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  1. ITV Report

10 facts about the reclusive state of North Korea

North Korea is notoriously the world's most secretive state. Credit: ITV News

As ITV News Correspondent Lucy Watson visits North Korea to gain an insight into what life is like there, here are ten facts about the secretive state.

  • Korea was split into two North and South in 1945, with Japan's occupation ended after the nuclear bombing of Hiroshima and Nagasaki.
  • Pyongyang celebrates 9 September, 1948 as the founding day of the Democratic People's Republic of Korea - or North Korea to most overseas.
A parade marking the 1948 establishment of the Democratic People's Republic of Korea. Credit: Reuters
  • A 2014 United Nations report found evidence of mass starvation, public executions, torture and slavery in North Korea, and claimed hundreds of thousands of people had "disappeared" in the country. The report said: "The gravity, scale and nature of these [human rights] violations reveal a state that does not have any parallel in the contemporary world."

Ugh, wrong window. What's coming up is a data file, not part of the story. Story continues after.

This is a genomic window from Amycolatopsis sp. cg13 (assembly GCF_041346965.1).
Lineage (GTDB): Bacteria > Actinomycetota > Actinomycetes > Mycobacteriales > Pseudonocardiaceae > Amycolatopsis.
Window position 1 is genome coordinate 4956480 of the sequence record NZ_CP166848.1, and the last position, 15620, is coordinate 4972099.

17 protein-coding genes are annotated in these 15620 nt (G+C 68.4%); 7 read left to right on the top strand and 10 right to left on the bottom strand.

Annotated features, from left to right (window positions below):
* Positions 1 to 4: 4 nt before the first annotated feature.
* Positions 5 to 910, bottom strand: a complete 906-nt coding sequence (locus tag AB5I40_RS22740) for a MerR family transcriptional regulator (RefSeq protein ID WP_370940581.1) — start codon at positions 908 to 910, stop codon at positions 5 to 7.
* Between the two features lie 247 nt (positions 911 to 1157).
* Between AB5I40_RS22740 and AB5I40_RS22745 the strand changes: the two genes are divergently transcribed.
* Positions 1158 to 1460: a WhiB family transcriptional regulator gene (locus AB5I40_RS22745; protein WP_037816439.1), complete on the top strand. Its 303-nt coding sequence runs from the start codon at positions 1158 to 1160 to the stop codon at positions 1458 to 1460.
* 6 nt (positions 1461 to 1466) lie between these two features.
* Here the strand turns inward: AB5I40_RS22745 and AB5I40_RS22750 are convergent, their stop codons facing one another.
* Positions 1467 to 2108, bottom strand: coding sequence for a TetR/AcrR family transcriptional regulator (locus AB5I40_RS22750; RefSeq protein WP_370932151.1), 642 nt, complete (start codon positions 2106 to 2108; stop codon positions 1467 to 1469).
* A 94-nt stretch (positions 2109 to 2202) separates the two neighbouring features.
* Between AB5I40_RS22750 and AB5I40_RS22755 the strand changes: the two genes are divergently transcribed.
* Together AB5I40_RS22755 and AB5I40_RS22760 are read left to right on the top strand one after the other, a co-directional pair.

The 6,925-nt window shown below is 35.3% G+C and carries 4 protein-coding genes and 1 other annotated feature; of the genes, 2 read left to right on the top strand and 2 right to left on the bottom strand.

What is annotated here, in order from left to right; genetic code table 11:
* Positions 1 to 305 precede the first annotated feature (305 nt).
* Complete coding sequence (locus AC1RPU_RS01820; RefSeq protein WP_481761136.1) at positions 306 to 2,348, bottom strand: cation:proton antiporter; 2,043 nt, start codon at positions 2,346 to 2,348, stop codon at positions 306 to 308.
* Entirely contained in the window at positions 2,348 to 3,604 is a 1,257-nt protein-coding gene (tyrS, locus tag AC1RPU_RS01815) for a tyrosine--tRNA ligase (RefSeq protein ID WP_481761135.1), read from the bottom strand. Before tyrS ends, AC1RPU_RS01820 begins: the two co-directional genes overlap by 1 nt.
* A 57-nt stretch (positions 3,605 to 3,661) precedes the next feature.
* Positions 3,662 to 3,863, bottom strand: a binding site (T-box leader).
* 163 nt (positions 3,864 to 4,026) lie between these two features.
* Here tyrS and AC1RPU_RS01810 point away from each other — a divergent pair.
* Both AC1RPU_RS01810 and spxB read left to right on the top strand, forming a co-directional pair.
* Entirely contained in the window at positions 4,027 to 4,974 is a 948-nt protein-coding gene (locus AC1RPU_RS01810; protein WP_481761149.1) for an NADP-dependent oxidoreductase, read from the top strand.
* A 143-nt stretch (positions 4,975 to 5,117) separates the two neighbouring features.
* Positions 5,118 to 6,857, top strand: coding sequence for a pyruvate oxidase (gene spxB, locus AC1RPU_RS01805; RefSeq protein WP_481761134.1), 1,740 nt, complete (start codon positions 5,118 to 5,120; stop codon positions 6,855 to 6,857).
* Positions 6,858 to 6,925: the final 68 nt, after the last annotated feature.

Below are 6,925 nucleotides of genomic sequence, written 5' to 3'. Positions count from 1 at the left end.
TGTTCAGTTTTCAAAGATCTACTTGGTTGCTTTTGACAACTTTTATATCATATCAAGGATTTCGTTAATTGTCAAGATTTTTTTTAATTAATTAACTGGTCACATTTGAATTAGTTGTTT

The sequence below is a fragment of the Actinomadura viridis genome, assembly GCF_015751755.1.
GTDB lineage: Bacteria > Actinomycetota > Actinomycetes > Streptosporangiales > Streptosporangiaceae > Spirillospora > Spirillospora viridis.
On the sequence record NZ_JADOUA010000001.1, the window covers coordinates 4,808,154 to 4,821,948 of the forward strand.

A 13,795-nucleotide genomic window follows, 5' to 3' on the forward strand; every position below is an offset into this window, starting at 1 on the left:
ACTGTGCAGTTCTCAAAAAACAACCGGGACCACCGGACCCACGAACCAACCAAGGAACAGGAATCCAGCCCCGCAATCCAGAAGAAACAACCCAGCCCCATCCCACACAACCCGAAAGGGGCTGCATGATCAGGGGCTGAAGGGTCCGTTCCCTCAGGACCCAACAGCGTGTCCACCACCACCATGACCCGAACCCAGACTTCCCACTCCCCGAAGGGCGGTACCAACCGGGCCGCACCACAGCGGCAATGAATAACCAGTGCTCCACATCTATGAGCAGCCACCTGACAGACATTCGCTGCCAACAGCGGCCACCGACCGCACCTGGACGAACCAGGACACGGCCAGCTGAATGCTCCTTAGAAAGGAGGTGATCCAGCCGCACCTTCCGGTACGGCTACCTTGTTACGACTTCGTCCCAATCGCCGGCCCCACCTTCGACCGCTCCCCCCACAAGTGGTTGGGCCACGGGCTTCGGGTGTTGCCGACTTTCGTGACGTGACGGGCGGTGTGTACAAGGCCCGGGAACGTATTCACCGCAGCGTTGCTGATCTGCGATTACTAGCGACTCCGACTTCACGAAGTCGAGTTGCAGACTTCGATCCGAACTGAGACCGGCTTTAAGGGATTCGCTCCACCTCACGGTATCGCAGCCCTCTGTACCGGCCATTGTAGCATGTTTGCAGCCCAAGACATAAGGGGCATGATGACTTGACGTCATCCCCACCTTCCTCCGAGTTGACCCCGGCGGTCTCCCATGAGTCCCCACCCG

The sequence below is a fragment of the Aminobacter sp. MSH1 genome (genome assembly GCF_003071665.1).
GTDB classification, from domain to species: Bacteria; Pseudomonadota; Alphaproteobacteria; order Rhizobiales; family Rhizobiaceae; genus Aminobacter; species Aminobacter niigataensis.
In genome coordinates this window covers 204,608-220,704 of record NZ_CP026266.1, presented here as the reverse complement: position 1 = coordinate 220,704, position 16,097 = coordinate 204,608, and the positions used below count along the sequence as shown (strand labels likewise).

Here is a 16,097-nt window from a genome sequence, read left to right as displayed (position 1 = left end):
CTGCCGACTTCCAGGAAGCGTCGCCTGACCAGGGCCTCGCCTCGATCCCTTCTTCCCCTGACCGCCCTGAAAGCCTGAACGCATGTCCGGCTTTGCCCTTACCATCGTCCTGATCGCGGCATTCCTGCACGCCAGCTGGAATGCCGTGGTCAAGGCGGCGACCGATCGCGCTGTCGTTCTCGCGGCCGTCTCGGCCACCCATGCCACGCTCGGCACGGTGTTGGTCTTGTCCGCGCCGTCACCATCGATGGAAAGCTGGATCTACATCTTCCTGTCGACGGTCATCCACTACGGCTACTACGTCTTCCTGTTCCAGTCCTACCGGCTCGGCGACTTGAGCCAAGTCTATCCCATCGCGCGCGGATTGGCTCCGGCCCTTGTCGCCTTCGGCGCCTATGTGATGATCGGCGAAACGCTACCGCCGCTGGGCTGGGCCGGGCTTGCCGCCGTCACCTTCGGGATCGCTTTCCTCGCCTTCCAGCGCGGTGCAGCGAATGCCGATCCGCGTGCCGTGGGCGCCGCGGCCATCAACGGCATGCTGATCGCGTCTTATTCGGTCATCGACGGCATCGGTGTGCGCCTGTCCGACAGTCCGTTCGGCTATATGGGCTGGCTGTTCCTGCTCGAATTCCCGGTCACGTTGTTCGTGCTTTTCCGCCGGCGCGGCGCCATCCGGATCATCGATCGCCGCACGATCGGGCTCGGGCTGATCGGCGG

• Kim Jong-un follows in the footsteps of his father Kim Jong-il and grandfather Kim Il Sung.
Kim Jong-un is the youngest head of state in the world, having inherited the premiership after the death of his father in 2011. Credit: REUTERS/KCNA
  • At 32 or thereabouts (his exact birth date is apparently a state secret), North Korea's Supreme Leader Kim Jong-un is the world's youngest head of state. He is roughly the same age as Cheryl Fernandez-Versini.
Two huge statues of former North Korean leaders Kim Il Sung (L) and Kim Jong Il Credit: Reuters
Dennis Rodman shows off one of his holiday snaps taken during a visit to North Korea in which he is seen with Kim Jong-un. Credit: Reuters
  • Every year, on 15 April, the birthday of Kim's grandfather Kim Il Sung is celebrated with major military parades and performances.
Kim Jong-un with his uncle Chang Song-thaek who was executed for allegedly attempted to overthrow him. Credit: Reuters.
  • North Korea's nuclear missile programme has long been a bone of contention with the South and US, who have regularly levied sanctions on the nation in a bid to encourage its nuclear disarmament.
A missile displayed during a parade in Pyongyang on 15 April. Credit: REUTERS/KCNA
  • In 2015, North Korea compared US President Barack Obama to a "monkey in a tropical forest" amid heightened tensions over the spoof film "The Interview" whose plot centred around the assassination of the nation's leader.
Sony Pictures initially withdrew 'The Interview' from cinemas over security fears. Credit: Reuters
  • In August 2015, North Korea introduced "Pyongyang time" which is half an hour later than the previous time zone it shared with South Korea and Japan. The regime describe the move as a break from its "imperialist" past.